These and other objects are satisfied by the present invention, which relates to a multi-layer papermaker's forming fabric that utilizes stitching yarns in the papermaking surface. The fabric of the present invention is formed of repeating units, each of which comprises: a set of top machine direction yarns; a set of bottom machine direction yarns; a set of bottom cross-machine direction yarns interwoven with the set of bottom machine direction yarns; and pairs of first and second stitching yarns extending in the cross machine direction. The first and second stitching yarns of each pair are interwoven with the top and bottom machine direction yarns such that, as a fiber support portion of the first stitching yarn is interweaving with the top machine direction yarns, a binding portion of the second stitching yarn is positioned below the top machine direction yarns, and such that as a fiber support portion of the second stitching yarn is interweaving with the top machine direction yarns, a binding portion of the first binding yarn is positioned below the top machine direction yarns. The first and second stitching yarns cross each other as they pass below a transitional top machine direction yarn. Each of the binding portions of the first and second stitching yarns passes below at least one of the bottom machine direction yarns. The fiber support portions of the stitching yarns and the top machine direction yarns form the papermaking surface, which includes no more than 33 percent, and preferably is free of, cross machine direction yarns that fail to pass below at least one bottom machine direction yarn. In this configuration the stitching yarns both stitch the bottom layer to the top machine direction yarns and form a significant portion of the papermaking surface.

In a preferred embodiment, the fiber support portions of the stitching yarns form a plain weave papermaking surface with the top machine direction yarns. In another preferred embodiment, they form a 12 twill papermaking surface. In each instance, the density of stitching yarns tightly and reliably binds the layers of the fabric.

BRIEF DESCRIPTION OF THE FIGURES

FIG. 1A is a top view of an embodiment of a 20 harness multi-layer forming fabric of the present invention having a plain weave top surface.

FIG. 1B is a top section view of the bottom surface of the fabric of FIG. 1.

FIGS. 2A through 2J are section views of the stitching yarns of the fabric of FIGS. 1A and 1B.

FIG. 3A is a top view of a 24 harness multi-layer forming fabric of the present invention having a 12 twill top surface.

FIG. 3B is a top section view of the bottom surface of the fabric of FIG. 3A.

FIGS. 4A through 4F are section views of the stitching yarns of the fabric of FIGS. 3A and 3B.

DETAILED DESCRIPTION OF THE PREFERRED EMBODIMENTS

The present invention will be described more particularly hereinafter with reference to the accompanying drawings. The invention is not intended to be limited to the illustrated embodiments; rather, these embodiments are intended to fully and completely disclose the invention to those skilled in this art.

A 20 harness multi-layer forming fabric, generally designated at 10, is illustrated in FIGS. 1A and 1B, in which a single repeat unit of the fabric is shown. The repeat unit of the fabric 10 includes ten top MD yarns 11-20, ten bottom MD yarns 21-30, ten bottom CMD yarns 31-40, and stitching yarn pairs 41a, 41b through 50a, 50b.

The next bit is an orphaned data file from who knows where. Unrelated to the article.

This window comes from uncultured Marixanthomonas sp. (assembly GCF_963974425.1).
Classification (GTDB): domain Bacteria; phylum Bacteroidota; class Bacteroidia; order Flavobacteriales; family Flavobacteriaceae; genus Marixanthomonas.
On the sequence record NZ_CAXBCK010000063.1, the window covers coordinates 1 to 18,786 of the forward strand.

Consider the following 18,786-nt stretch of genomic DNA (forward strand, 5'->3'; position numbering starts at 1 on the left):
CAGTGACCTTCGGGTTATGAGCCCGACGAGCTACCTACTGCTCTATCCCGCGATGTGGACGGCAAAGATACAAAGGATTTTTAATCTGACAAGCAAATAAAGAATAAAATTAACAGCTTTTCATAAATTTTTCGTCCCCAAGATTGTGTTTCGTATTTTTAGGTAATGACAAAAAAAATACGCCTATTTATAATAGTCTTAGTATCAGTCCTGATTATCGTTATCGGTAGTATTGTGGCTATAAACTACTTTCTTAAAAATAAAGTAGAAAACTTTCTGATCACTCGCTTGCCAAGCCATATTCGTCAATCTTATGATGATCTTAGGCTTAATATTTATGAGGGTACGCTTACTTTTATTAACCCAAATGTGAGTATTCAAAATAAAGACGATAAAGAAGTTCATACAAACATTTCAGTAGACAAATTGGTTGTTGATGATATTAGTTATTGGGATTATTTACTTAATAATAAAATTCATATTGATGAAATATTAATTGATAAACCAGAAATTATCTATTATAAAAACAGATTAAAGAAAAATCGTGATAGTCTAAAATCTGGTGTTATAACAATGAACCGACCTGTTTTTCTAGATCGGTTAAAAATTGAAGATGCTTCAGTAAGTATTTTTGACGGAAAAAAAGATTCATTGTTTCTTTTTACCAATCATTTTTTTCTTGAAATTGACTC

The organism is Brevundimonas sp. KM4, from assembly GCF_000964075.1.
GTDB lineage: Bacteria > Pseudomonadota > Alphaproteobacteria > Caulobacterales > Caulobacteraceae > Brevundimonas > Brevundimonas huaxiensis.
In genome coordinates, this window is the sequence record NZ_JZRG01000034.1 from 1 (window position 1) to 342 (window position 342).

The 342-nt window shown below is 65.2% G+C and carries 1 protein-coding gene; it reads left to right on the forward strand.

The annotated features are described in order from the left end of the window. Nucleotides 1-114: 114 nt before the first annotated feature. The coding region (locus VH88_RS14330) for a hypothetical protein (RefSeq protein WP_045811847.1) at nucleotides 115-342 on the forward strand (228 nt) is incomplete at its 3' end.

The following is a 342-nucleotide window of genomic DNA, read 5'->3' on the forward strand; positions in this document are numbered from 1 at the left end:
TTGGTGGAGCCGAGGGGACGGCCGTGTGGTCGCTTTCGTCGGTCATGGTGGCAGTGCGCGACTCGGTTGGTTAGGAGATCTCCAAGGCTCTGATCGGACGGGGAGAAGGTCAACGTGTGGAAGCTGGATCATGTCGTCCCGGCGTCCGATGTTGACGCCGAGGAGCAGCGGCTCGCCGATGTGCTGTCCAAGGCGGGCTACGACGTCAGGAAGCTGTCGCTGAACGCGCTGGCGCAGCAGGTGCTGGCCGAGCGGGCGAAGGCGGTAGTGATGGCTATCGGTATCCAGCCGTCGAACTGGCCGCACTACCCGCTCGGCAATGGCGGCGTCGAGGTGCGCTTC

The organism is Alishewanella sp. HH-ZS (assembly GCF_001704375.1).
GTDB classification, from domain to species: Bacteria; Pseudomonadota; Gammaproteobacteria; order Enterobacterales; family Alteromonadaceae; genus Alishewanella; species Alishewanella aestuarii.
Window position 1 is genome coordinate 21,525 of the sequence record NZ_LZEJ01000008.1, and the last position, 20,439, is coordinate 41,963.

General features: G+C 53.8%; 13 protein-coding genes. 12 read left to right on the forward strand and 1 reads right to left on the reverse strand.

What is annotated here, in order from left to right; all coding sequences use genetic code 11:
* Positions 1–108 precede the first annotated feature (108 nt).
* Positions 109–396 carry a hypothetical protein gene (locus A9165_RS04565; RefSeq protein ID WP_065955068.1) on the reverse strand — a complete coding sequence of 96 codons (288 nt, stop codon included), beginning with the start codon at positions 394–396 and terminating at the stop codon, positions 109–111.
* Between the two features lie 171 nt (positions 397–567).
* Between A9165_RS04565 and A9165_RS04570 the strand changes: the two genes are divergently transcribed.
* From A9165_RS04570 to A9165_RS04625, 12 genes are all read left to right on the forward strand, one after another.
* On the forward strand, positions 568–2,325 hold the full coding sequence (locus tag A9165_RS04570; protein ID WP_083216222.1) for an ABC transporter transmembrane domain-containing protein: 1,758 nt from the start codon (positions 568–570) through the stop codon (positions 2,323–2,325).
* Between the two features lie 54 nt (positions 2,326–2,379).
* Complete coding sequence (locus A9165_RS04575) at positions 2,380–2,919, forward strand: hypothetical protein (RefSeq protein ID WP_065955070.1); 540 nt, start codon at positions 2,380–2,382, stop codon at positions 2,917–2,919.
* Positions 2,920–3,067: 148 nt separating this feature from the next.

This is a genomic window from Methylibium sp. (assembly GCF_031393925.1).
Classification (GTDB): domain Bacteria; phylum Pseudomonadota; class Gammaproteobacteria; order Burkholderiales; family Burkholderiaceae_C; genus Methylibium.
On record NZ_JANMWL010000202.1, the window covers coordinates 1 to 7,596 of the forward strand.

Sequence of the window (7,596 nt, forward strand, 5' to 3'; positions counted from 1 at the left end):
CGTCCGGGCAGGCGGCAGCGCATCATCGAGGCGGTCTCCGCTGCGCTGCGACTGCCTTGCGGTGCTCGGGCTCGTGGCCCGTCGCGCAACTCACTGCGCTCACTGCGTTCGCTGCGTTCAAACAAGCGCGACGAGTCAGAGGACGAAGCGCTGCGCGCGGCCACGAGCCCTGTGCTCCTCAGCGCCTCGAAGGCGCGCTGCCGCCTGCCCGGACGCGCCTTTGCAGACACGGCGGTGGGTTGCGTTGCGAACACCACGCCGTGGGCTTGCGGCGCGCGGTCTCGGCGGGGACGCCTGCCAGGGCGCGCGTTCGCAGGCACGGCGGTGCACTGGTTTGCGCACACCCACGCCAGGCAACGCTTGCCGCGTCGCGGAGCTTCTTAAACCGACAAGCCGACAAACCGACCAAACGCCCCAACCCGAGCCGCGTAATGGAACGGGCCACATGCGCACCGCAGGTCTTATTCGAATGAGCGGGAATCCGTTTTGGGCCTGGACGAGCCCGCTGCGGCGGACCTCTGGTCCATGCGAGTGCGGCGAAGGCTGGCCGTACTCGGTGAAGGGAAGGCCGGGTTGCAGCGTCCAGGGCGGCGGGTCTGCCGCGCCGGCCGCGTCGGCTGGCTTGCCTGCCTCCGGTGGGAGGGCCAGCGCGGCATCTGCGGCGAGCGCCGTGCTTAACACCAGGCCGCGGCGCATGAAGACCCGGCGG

Referring first to FIG. 1B, a repeat unit of the bottom layer of the fabric 10 is shown. The bottom MD yarns 21-30 are interwoven with the bottom CMD yarns 31-40 in a harness satin type pattern, with each bottom CMD yarn passing above one bottom MD yarn, below four bottom MD yarns, then repeating this "over 1/under 4" pattern. For example, bottom CMD yarn 31 passes above bottom MD yarn 21, below bottom MD yarns 22-25, above bottom MD yarn 26, and below bottom MD yarns 27 through 30. The other bottom CMD yarns follow the "over 1/under 4" weave pattern, but each is offset from its nearest bottom CMD yarn neighbors by two bottom MD yarns. Consequently, bottom CMD yarn 32 passes below bottom MD yarns 21 and 22, above bottom MD yarn 23, below bottom MD yarn 24 through 27, above bottom MD yarn 28, and below bottom MD yarns 29 and 30. Thus the "knuckle" formed by bottom MD yarn 23 as it passes below bottom CMD yarn 32 is offset from the "knuckle" formed by bottom MD yarn 21 as it passes over bottom CMD yarn 31 by two bottom MD yarns.

Referring now to FIG. 1A, the top layer of the fabric 10 is formed by the top MD yarns and by portions of the stitching yarn pairs. As can be seen in FIG. 1A, the stitching yarns and the top MD yarns combine to form a plain weave top surface. The interweaving of the stitching yarns and the top and bottom MD yarns can be understood by examination of FIGS. 1A and 2A through 2J.

Each of the stitching yarns of the repeat unit can be subdivided into two portions: a fiber support portion that interweaves with the top MD yarns, and a binding portion that interweaves with a bottom MD yarn. These are separated at "transitional" top MD yarns, below which one stitching yarn of a pair crosses the other stitching yarn of the pair. The stitching yarns of each pair are interwoven relative to one another such that the fiber support portion of one yarn of the pair is positioned above the binding portion of the other yarn of the pair. The fiber support portion of stitching yarns of each pair designated with an "a" (e.g., 41a, 42a, 43a) interweaves in an alternating fashion with five top MD yarns (alternately passing over three top MD yarns and under two top MD yarns), and the other stitching yarn of the pair (those designated with a "b") passes over two top MD yarns while passing below a top MD yarn positioned between those two MD yarns. In its fiber support portion, each stitching yarn passes over top MD yarns that fiber support portions of stitching yarns of adjacent pairs pass beneath, and passes below top MD yarns that fiber support portions of stitching yarns of adjacent pairs pass over. In this manner, the stitching yarns form a plain weave pattern with the top MD yarns (see FIG. 1A).